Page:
Hiroshima bomb didn't end war, according to Soviet archives





Documents emerging from once-closed Soviet archives are forcing historians to rewrite the history of the last days of World War II and reassess the impact of the Hiroshima bomb on Japan's surrender.

Tsuyoshi Hasegawa, a professor of history at the University of California-Santa Barbara, said the evidence shows that it wasn't so much the bombing of Hiroshima and Nagasaki that forced the Japanese to capitulate in August 1945, but the Soviet invasion of Manchuria and impending threat of Soviet occupation of the Japanese mainland.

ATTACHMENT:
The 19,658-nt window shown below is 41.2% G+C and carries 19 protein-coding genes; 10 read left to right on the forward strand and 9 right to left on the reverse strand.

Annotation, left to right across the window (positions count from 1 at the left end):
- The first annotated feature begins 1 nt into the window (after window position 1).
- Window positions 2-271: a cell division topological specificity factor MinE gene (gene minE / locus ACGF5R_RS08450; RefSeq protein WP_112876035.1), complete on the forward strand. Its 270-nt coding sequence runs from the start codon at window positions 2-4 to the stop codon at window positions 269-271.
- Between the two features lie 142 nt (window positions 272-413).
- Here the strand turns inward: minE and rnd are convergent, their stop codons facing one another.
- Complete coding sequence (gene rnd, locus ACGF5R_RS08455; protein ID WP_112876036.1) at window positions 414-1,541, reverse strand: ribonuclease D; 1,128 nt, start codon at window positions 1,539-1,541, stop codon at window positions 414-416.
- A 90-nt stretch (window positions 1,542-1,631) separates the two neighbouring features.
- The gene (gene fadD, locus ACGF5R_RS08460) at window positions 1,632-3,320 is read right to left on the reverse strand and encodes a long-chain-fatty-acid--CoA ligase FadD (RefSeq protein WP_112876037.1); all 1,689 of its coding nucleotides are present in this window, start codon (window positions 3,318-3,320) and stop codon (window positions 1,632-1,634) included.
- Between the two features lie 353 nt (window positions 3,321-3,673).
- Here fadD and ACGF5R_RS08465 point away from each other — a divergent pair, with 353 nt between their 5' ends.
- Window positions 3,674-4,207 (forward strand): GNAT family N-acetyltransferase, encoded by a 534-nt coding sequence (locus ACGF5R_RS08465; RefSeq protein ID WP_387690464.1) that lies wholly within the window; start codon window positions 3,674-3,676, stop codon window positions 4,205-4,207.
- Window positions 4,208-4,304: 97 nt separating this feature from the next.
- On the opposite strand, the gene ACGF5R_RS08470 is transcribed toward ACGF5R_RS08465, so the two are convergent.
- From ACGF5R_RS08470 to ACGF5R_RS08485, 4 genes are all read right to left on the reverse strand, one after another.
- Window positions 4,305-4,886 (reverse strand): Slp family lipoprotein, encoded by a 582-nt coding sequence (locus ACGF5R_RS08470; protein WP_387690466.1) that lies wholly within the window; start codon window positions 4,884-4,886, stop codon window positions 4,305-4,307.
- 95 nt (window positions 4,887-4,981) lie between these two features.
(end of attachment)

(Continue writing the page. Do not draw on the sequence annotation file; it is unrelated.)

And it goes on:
"I think the Soviet presence was crucial," said Hasegawa, author of "Racing the Enemy: Stalin, Truman and the Surrender of Japan."

Hasegawa, whose specialty is Russian history, said histories for the last half-century have treated the Soviet entry into the war against Japan on Aug. 8 as a sideshow. U.S. textbooks today emphasize the use of the atomic bomb on Hiroshima on Aug. 6 and the bombing of Nagasaki on Aug. 9 as the decisive action forcing the Japanese to surrender by Aug. 14.




comments powered by Disqus

Subscribe to our mailing list